In this interview, Kwame Mbalia talks to Alexander “The Engineer” Lim, host of AuthorStory by alvinwriter.com, about his book, Tristan Strong Destroys the World (A Tristan Strong Novel, Book 2).
“The very first gatekeeper of one’s work that one would meet will be oneself.” ~Kwame Mbalia
Kwame, who is from Wisconsin, was named after the first president of Ghana, and his name also means “born on Saturday,” which was the day he was born in. He was steeped in west African mythology as a child, as he heard stories about these, and as a writer he wanted to create stories which were based on this mythology, to pass on to others. The Tristan Strong stories are, for him, about storytelling and how these get carried on for others to listen to.
Where the mythological characters are concerned, Kwame notes that the traditional tales leave gaps where authors like himself can create other stories, to expand on these, so that a larger representation of the characters can be given. “These stories have been around for a long, long time,” he remarks, adding that he includes them in his books to pay homage to the traditions around them.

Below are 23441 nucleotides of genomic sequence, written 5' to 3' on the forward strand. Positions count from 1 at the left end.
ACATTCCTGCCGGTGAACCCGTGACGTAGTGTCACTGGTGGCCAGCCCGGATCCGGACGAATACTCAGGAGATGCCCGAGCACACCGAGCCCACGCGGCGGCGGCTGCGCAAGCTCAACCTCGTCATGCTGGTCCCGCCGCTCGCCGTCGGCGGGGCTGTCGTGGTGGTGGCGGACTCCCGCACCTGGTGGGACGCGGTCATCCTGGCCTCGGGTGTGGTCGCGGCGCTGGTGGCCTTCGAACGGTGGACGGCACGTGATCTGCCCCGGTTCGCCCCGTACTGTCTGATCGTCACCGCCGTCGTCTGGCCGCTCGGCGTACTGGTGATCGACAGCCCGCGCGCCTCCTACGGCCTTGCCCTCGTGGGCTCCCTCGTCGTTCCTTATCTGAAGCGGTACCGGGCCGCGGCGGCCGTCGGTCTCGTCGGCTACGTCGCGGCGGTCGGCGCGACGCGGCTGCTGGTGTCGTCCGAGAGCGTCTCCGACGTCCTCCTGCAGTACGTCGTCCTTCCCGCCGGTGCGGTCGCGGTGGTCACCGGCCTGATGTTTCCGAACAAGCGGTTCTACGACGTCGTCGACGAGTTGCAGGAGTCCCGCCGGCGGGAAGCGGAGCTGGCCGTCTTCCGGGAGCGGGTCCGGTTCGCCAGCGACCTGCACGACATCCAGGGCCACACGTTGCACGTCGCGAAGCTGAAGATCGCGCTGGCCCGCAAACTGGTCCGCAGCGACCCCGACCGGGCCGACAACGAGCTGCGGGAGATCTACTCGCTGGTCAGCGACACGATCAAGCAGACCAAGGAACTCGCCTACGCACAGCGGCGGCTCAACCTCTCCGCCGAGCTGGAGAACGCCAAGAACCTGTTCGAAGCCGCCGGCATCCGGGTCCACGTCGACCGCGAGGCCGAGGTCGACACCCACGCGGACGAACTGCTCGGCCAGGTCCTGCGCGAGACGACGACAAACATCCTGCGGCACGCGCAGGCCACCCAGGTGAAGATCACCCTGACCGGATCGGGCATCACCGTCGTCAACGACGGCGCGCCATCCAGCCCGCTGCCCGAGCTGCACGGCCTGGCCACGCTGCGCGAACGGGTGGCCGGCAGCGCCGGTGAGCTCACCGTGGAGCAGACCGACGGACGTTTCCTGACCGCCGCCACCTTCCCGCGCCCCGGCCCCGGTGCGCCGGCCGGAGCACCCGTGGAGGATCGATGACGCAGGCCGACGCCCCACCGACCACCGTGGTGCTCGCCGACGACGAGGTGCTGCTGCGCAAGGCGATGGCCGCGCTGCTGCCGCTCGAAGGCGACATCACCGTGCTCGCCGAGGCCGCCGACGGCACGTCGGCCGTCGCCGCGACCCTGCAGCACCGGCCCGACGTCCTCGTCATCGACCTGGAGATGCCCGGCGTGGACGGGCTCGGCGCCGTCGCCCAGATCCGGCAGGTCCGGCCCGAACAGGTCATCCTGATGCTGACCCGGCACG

Kwame remarks that each of his books is centered around a theme, with the theme of the first book, Tristan Strong Punches a Hole in the Sky, being that of grief, both for the lead character and the world he finds himself in.
The themes he writes about in Tristan Strong Destroys the World are trauma and diaspora, and these are interrelated with what the characters and real-world people deal with. Kwame remarks that readers can get an idea of how one person, at least, handles concerns such as grief.
Where the consistency of his books is concerned, Kwame remarks that there is a large team of editors which makes sure his stories remain consistent over time and, in addition, Kwame also re-reads what he wrote to ensure consistency. He notes that food is one of his favorite things to write about, noting that: “Food is a wonderful way of world-building,” as it shows different aspects about the culture that prepared it. He also enjoys writing dialogue, particularly humor, as this shows the degree of friendship and camaraderie amongst the characters.
Kwame remarks that would-be authors will encounter gatekeepers - people who can reject and prevent one’s work from seeing the light - along the way, but the very first gatekeeper one would meet will be oneself.
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